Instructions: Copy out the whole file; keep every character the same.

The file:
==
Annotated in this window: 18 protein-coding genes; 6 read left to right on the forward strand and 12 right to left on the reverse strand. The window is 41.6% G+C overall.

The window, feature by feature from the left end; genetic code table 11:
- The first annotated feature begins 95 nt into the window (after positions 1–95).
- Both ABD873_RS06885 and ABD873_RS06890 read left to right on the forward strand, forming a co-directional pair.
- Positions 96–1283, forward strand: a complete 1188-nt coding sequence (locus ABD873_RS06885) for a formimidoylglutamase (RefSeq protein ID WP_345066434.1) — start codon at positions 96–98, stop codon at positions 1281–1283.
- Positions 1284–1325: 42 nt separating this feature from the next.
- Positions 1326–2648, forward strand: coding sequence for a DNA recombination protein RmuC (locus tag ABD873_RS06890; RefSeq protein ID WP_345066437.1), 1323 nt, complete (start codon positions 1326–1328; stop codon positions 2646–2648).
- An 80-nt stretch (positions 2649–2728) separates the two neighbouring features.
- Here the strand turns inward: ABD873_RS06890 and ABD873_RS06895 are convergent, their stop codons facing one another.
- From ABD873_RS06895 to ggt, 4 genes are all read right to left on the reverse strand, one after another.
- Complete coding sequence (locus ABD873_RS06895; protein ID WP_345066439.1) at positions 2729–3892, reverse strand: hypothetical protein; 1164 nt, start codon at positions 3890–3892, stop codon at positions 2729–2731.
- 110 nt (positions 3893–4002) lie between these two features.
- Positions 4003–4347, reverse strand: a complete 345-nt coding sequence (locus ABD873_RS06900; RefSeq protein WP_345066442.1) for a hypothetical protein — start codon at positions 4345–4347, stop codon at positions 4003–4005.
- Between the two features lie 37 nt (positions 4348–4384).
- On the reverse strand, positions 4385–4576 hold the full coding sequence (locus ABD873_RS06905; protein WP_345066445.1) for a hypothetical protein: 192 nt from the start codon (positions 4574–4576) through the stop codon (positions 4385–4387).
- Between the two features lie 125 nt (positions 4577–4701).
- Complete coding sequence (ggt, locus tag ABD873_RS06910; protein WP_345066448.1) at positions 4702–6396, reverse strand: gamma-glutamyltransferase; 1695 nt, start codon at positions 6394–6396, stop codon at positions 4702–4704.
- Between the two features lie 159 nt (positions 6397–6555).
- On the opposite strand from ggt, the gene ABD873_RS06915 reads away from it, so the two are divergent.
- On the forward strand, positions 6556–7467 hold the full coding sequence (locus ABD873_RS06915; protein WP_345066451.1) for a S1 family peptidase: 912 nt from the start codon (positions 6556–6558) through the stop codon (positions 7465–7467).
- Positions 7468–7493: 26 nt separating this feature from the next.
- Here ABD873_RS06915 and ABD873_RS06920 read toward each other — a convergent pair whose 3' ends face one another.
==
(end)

Annotated in this window: 18 protein-coding genes; 6 read left to right on the forward strand and 12 right to left on the reverse strand. The window is 41.6% G+C overall.

The window, feature by feature from the left end; genetic code table 11:
- The first annotated feature begins 95 nt into the window (after positions 1–95).
- Both ABD873_RS06885 and ABD873_RS06890 read left to right on the forward strand, forming a co-directional pair.
- Positions 96–1283, forward strand: a complete 1188-nt coding sequence (locus ABD873_RS06885) for a formimidoylglutamase (RefSeq protein ID WP_345066434.1) — start codon at positions 96–98, stop codon at positions 1281–1283.
- Positions 1284–1325: 42 nt separating this feature from the next.
- Positions 1326–2648, forward strand: coding sequence for a DNA recombination protein RmuC (locus tag ABD873_RS06890; RefSeq protein ID WP_345066437.1), 1323 nt, complete (start codon positions 1326–1328; stop codon positions 2646–2648).
- An 80-nt stretch (positions 2649–2728) separates the two neighbouring features.
- Here the strand turns inward: ABD873_RS06890 and ABD873_RS06895 are convergent, their stop codons facing one another.
- From ABD873_RS06895 to ggt, 4 genes are all read right to left on the reverse strand, one after another.
- Complete coding sequence (locus ABD873_RS06895; protein ID WP_345066439.1) at positions 2729–3892, reverse strand: hypothetical protein; 1164 nt, start codon at positions 3890–3892, stop codon at positions 2729–2731.
- 110 nt (positions 3893–4002) lie between these two features.
- Positions 4003–4347, reverse strand: a complete 345-nt coding sequence (locus ABD873_RS06900; RefSeq protein WP_345066442.1) for a hypothetical protein — start codon at positions 4345–4347, stop codon at positions 4003–4005.
- Between the two features lie 37 nt (positions 4348–4384).
- On the reverse strand, positions 4385–4576 hold the full coding sequence (locus ABD873_RS06905; protein WP_345066445.1) for a hypothetical protein: 192 nt from the start codon (positions 4574–4576) through the stop codon (positions 4385–4387).
- Between the two features lie 125 nt (positions 4577–4701).
- Complete coding sequence (ggt, locus tag ABD873_RS06910; protein WP_345066448.1) at positions 4702–6396, reverse strand: gamma-glutamyltransferase; 1695 nt, start codon at positions 6394–6396, stop codon at positions 4702–4704.
- Between the two features lie 159 nt (positions 6397–6555).
- On the opposite strand from ggt, the gene ABD873_RS06915 reads away from it, so the two are divergent.
- On the forward strand, positions 6556–7467 hold the full coding sequence (locus ABD873_RS06915; protein WP_345066451.1) for a S1 family peptidase: 912 nt from the start codon (positions 6556–6558) through the stop codon (positions 7465–7467).
- Positions 7468–7493: 26 nt separating this feature from the next.
- Here ABD873_RS06915 and ABD873_RS06920 read toward each other — a convergent pair whose 3' ends face one another.